Albino Black Polar Bear

Ask me anything   You know a black polar bear considered as an albino.

siralex:

lányoknak (de fiúknak is, akiknek nem volt meg)

(Source: animagraffs.com, via rentsocsem)

— 6 hours ago with 9724 notes
aiiaiiiyo:

A Spitfire of the 307th Fighter Squadron after an emergency landing on the beaches of Paestum, Italy, 1943 [1280 × 1020] Check this blog!

aiiaiiiyo:

A Spitfire of the 307th Fighter Squadron after an emergency landing on the beaches of Paestum, Italy, 1943 [1280 × 1020] Check this blog!

(via vitamors-que)

— 4 days ago with 3 notes
themathkid:

Birectification of the cube into its dual, the octahedron.

themathkid:

Birectification of the cube into its dual, the octahedron.

(Source: wizrrd, via spring-of-mathematics)

— 5 days ago with 4901 notes
fkv-1td:

dglsplsblg:

getnthevanihavecandy:

lol

HAHAHAHAHAHAHA!!!this is basically bullying. athletic bullying haha. awesome!

nagyon aljas :D

fkv-1td:

dglsplsblg:

getnthevanihavecandy:

lol

HAHAHAHAHAHAHA!!!

this is basically bullying. athletic bullying haha. awesome!

nagyon aljas :D

— 6 days ago with 99577 notes

trigonometry-is-my-bitch:

The Wankel engine cycle (or Rotary engine)

— 6 days ago with 109 notes

fouriestseries:

Rotational Stability

Time for an experiment! Find a book and secure it shut using tape or a rubber band. Now experiment with spinning the book while tossing it into the air. You’ll notice that when the book is spun about its longest or shortest axis it rotates stably, but when spun about its intermediate-length axis it quickly wobbles out of control.

Every rigid body has three special, or principal axes about which it can rotate. For a rectangular prism — like the book in our experiment — the principal axes run parallel to the shortest, intermediate-length, and longest edges, each going through the prism’s center of mass. These axes have the highest, intermediate, and lowest moments of inertia, respectively.

When the book is tossed into the air and spun, either about its shortest or longest principal axis, it continues to rotate about that axis forever (or until it hits the floor). For these axes, this indefinite, stable rotation occurs even when the axis of rotation is slightly perturbed.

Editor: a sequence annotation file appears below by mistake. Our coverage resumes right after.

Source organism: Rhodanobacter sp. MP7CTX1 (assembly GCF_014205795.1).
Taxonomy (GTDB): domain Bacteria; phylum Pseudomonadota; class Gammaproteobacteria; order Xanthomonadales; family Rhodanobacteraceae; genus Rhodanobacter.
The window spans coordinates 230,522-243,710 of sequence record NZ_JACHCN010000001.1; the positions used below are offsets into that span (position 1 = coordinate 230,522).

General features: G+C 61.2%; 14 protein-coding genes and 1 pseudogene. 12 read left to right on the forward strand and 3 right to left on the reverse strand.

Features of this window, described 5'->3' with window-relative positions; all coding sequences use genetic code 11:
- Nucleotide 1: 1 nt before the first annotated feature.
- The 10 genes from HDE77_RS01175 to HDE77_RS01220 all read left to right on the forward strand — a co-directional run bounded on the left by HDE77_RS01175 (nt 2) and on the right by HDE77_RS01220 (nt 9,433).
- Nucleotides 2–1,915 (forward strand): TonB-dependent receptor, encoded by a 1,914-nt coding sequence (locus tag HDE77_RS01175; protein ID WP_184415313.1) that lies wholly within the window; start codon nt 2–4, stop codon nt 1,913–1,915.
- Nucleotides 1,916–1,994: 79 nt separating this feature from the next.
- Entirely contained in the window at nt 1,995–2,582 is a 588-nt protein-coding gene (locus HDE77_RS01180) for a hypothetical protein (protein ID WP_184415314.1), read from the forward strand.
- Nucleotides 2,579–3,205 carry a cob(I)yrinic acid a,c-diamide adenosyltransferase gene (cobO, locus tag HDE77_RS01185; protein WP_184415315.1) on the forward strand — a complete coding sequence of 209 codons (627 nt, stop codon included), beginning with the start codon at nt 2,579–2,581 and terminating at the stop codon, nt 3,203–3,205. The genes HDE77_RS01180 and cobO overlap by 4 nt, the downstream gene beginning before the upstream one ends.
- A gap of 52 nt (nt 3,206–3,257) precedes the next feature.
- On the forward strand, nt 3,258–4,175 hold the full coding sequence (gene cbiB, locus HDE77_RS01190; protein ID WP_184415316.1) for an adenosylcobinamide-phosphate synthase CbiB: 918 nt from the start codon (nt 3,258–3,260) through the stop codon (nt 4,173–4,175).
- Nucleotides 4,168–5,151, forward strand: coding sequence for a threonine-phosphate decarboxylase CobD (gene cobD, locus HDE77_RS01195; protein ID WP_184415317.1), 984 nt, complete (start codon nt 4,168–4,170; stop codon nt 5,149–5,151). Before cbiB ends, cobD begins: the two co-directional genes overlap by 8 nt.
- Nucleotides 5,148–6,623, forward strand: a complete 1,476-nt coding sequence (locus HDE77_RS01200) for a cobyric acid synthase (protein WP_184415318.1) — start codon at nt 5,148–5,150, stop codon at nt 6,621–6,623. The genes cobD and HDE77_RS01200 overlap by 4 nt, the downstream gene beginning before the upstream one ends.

When spun about its intermediate principal axis, though, the book also continues to rotate about that axis indefinitely, but only if the axis of rotation is exactly in the same direction as the intermediate principal axis. In this case, even the slightest perturbation causes the book to wobble out of control.

The first simulation above shows a rotation about the unstable intermediate axis, where a slight perturbation causes the book to wobble out of control. The second and third simulations show rotations about the two stable axes.

Unfortunately, as far as my understanding goes, there’s no intuitive, non-mathematical explanation as to why rotations about the intermediate principal axis are unstable. If you’re interested, you can find the stability analysis here.

Mathematica code posted here.

Additional sources not linked above: [1[2] [3] [4]

(via trigonometry-is-my-bitch)

— 6 days ago with 335 notes

fangirlhearsafandom:

lucilovessam:

i-lied-about-my-age:

toucher:

i always forget there are people in there

i feel like mascots are the every-day version of deadpool cosplayers

Plot twist: deadpool has clones and they’re the ones wearing the mascot uniforms

The red one just kinda devours the girl haha

(Source: tastefullyoffensive, via gyorffygabor67)

— 6 days ago with 214567 notes